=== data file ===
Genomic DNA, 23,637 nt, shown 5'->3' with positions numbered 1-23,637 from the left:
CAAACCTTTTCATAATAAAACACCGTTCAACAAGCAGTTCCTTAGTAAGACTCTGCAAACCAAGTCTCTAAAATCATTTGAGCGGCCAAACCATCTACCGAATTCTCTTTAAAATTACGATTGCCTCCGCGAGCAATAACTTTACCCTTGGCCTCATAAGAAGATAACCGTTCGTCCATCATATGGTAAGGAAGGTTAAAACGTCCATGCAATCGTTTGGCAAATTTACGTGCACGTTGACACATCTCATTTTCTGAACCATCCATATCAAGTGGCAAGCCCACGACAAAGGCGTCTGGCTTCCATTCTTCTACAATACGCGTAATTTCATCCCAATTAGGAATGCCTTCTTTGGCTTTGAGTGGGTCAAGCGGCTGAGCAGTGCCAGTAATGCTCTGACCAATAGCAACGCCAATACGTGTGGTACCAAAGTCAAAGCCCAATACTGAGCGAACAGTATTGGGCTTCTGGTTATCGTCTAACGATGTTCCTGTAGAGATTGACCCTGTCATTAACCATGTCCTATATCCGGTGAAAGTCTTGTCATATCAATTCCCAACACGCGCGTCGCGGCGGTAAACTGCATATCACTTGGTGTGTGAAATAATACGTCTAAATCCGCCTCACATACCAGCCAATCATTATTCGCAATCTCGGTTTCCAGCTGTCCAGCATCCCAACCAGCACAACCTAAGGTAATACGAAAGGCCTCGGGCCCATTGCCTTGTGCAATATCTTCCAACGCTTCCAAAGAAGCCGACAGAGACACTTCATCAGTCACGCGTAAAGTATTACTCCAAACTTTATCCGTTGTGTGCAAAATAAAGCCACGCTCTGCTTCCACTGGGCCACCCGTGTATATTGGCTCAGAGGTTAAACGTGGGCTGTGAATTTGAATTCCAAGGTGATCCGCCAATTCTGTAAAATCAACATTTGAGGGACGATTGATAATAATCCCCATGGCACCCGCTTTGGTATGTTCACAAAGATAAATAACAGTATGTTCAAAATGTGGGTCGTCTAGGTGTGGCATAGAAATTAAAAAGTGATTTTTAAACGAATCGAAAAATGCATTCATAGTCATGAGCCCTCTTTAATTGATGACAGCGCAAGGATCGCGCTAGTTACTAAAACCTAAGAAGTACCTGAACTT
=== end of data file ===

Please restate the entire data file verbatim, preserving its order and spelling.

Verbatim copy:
Genomic DNA, 23,637 nt, shown 5'->3' with positions numbered 1-23,637 from the left:
CAAACCTTTTCATAATAAAACACCGTTCAACAAGCAGTTCCTTAGTAAGACTCTGCAAACCAAGTCTCTAAAATCATTTGAGCGGCCAAACCATCTACCGAATTCTCTTTAAAATTACGATTGCCTCCGCGAGCAATAACTTTACCCTTGGCCTCATAAGAAGATAACCGTTCGTCCATCATATGGTAAGGAAGGTTAAAACGTCCATGCAATCGTTTGGCAAATTTACGTGCACGTTGACACATCTCATTTTCTGAACCATCCATATCAAGTGGCAAGCCCACGACAAAGGCGTCTGGCTTCCATTCTTCTACAATACGCGTAATTTCATCCCAATTAGGAATGCCTTCTTTGGCTTTGAGTGGGTCAAGCGGCTGAGCAGTGCCAGTAATGCTCTGACCAATAGCAACGCCAATACGTGTGGTACCAAAGTCAAAGCCCAATACTGAGCGAACAGTATTGGGCTTCTGGTTATCGTCTAACGATGTTCCTGTAGAGATTGACCCTGTCATTAACCATGTCCTATATCCGGTGAAAGTCTTGTCATATCAATTCCCAACACGCGCGTCGCGGCGGTAAACTGCATATCACTTGGTGTGTGAAATAATACGTCTAAATCCGCCTCACATACCAGCCAATCATTATTCGCAATCTCGGTTTCCAGCTGTCCAGCATCCCAACCAGCACAACCTAAGGTAATACGAAAGGCCTCGGGCCCATTGCCTTGTGCAATATCTTCCAACGCTTCCAAAGAAGCCGACAGAGACACTTCATCAGTCACGCGTAAAGTATTACTCCAAACTTTATCCGTTGTGTGCAAAATAAAGCCACGCTCTGCTTCCACTGGGCCACCCGTGTATATTGGCTCAGAGGTTAAACGTGGGCTGTGAATTTGAATTCCAAGGTGATCCGCCAATTCTGTAAAATCAACATTTGAGGGACGATTGATAATAATCCCCATGGCACCCGCTTTGGTATGTTCACAAAGATAAATAACAGTATGTTCAAAATGTGGGTCGTCTAGGTGTGGCATAGAAATTAAAAAGTGATTTTTAAACGAATCGAAAAATGCATTCATAGTCATGAGCCCTCTTTAATTGATGACAGCGCAAGGATCGCGCTAGTTACTAAAACCTAAGAAGTACCTGAACTT